2010 Subaru Impreza WRX STI Special Edition – First Drive Review
If you know what the acronym JDM stands for—“Japanese domestic market”—and that it doesn’t refer to cleaning products for Tokyo housewives, then the 2010 Subaru Impreza WRX STI Special Edition will probably interest you.
The Special Edition is the rabid all-wheel-drive proto-rally STI we all know, but Subaru incorporates the suspension tune from the Japan-only STI spec C to make it firmer, less prone to understeer in corners, and a generally sharper sword on pavement. Subaru also pulls out some of the luxury content of the regular STI and cuts the price by $2000, to $33,690. Subaru will build just 500 for the U.S.—and only in 2010—the first 125 in exclusive Aspen White, the rest in black, blue, or dark gray metallic. After that, the SE will be KO’ed, no doubt replaced by another one-year special.
Small Changes Add Up
The spec C’s suspension tweaks are all pretty minor. The front springs are 16 percent stiffer, the rears 29 percent stiffer. Firmer rear subframe bushings prevent cornering loads from twisting and thus altering the rear geometry, although at the cost of ride isolation. The car sits a fine hair (0.04 inch) lower and has a slightly thicker rear anti-roll bar.
We’ve sampled the result at the snaking 1.8-mile Streets of Willow Springs racetrack in California’s high desert north of Los Angeles and found that the suspension tweaks do indeed give the STI SE greater steering response on the Streets’ tight corners. This is a more trackable STI than the regular model, which also has 305 hp and the same driver-tunable all-wheel-drive system but suffers from tire-torturing plow in corners. Legions of STI owners have upgraded their cars’ suspension on their own to try to make them turn more eagerly, and now Subaru is doing it for you while cutting the car’s price. What’s not to like?
What You’re Missing
Comfort items pulled out include the upgraded stereo with its six-CD changer (replaced by a single-CD, four-speaker setup), xenon headlamps, and automatic climate control. The spec C’s charcoal-colored 18-inch, 14-spoke aluminum rims wearing 245/40 Dunlop SP Sport 600s look particularly fetching on the Aspen White car.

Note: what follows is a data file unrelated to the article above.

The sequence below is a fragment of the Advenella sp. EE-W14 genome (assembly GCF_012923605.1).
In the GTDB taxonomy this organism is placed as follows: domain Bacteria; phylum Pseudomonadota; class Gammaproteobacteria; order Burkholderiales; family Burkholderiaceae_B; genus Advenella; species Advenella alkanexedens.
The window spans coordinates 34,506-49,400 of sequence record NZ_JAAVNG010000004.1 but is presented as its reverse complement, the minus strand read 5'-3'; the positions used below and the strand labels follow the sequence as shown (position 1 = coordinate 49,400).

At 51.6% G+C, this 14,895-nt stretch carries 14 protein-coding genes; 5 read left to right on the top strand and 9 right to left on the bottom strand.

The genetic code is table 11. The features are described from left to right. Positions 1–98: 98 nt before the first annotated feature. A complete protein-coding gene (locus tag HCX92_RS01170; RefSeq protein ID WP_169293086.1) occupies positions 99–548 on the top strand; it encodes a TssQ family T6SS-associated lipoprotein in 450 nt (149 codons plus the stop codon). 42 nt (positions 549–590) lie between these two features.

However, the SE doesn’t get the full spec C treatment, as installing the spec C’s lightweight buckets, thinner glass, and modified turbo would have cost Subaru a new, very expensive federal-regulation compliance ticket.
Hard-core JDMers might have been disgusted, but when it was relaunched in 2008, the STI was made generally more relaxed, comfortable, and every-day livable with a softer ride and longer roster of amenities. It was a nod to those who can actually afford a $35,690 STI, not those who so desperately want one that they paper their school lockers with pictures of them.
But Subaru aims to please, so the SE circles back to those who can both afford an STI and want one that’s a bit harder at the core. Subaru believes those inclined to give their cars over to tuners will especially want the SE as a starting point. Plus, the SE makes a better case for the STI in the face of the newly butched-up, STI-aping 2011 WRX.
Driving the SE is the same gas-on/brake-on/gas-on driving experience as in the standard STI. You use the thick torque of the 2.5-liter turbocharged boxer-four to storm up to a corner. You then stand on the brakes while turning, letting the momentum help bring the rear around. Then you stand on the gas to send torque to the rear axle, thus helping turn the car even more. The difference in the SE is that it all works better, the nose aiming for the apex with a stronger response to your steering input than in the regular STI. The SE is no more prone to drifting oversteer—the all-wheel-drive system with its electronic center differential remains unchanged—but in the SE you don’t need as much push from the back. The car changes direction with more enthusiasm and stays flatter and better grounded in fast transitions.
This is no miracle. It’s just a somewhat subtle improvement by degrees. Within a few laps, the stock tires are too hot for anything but silly sliding around. But the SE, like the STI, is a ton (actually, 1.7 tons) of fun, and well worth the money, especially considering that it’s cheaper.